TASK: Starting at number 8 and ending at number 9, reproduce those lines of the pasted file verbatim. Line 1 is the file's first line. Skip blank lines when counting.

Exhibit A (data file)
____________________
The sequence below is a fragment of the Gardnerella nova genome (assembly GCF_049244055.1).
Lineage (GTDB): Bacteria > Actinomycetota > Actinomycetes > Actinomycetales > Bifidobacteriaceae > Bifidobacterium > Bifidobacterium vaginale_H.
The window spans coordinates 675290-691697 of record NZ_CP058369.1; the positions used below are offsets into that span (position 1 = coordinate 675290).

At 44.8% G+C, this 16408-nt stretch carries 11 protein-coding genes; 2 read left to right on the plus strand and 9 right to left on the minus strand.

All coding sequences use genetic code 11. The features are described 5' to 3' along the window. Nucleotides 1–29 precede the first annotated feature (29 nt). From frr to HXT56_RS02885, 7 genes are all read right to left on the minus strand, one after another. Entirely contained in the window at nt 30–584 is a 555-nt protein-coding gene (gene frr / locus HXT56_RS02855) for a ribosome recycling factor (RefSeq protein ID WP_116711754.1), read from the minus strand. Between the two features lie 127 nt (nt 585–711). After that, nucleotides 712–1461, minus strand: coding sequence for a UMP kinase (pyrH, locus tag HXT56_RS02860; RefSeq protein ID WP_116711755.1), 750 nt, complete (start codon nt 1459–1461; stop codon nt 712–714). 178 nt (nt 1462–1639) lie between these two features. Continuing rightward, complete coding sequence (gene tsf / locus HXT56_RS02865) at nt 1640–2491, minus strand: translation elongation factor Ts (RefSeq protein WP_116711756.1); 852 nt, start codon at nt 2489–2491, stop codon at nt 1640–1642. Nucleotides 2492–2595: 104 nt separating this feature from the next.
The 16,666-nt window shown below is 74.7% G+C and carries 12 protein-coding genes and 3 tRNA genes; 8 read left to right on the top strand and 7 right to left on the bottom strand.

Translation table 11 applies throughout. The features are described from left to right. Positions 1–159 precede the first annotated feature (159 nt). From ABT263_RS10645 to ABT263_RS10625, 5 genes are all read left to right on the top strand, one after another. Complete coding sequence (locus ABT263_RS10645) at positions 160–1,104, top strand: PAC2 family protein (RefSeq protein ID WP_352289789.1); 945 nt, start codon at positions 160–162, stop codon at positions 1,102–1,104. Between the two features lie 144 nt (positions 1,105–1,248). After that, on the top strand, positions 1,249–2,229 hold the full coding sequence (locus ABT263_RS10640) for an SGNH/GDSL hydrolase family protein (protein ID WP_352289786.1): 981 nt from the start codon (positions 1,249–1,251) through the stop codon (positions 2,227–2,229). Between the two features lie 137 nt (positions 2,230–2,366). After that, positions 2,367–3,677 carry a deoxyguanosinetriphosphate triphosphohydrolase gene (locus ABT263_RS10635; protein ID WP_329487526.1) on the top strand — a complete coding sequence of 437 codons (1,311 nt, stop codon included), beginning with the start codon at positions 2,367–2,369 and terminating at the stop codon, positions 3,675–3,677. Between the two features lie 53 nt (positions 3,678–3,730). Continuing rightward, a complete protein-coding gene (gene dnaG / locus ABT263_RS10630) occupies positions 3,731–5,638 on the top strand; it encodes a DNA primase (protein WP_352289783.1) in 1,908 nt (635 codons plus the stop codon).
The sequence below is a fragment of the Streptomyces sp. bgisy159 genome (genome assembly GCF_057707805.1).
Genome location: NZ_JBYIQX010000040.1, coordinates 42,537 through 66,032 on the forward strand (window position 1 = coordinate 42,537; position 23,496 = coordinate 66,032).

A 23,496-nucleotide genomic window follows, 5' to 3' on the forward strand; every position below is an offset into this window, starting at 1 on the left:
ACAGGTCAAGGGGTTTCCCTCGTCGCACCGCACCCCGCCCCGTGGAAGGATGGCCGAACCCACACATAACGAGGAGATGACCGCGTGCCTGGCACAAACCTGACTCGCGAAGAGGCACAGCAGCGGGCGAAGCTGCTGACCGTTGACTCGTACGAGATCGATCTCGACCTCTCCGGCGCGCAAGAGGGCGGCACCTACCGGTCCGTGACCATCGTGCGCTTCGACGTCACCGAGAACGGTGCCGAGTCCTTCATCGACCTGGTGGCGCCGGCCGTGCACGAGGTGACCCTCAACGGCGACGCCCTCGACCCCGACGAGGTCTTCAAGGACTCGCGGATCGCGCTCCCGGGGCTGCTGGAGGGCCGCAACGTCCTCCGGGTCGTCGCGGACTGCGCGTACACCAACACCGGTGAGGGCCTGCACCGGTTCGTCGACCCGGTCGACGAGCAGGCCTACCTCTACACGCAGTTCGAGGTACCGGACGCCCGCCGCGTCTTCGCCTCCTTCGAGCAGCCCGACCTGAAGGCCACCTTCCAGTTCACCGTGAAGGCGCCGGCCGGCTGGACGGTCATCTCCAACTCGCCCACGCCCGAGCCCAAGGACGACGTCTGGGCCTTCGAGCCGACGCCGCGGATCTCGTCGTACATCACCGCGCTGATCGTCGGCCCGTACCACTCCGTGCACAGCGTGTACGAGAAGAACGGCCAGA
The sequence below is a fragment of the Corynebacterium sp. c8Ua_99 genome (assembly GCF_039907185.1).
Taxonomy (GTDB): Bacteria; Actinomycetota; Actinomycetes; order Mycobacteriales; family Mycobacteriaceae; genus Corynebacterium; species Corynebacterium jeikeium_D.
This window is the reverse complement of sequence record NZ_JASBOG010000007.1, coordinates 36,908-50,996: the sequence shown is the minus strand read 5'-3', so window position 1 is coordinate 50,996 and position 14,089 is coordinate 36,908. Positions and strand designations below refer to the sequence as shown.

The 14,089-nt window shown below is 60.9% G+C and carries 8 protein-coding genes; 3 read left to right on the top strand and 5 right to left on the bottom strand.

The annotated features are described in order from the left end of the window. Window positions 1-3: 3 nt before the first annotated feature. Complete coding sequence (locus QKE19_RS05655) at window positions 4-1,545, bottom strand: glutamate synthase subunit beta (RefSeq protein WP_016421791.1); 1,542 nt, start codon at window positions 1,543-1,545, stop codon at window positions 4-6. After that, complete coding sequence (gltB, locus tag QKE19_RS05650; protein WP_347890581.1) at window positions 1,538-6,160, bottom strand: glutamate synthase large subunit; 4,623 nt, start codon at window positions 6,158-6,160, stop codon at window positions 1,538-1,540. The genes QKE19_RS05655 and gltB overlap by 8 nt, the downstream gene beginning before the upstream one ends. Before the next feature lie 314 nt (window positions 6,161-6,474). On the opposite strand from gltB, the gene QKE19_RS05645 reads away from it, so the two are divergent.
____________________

The sequence below is a fragment of the Streptomyces sp. bgisy159 genome (genome assembly GCF_057707805.1).
Genome location: NZ_JBYIQX010000040.1, coordinates 42,537 through 66,032 on the forward strand (window position 1 = coordinate 42,537; position 23,496 = coordinate 66,032).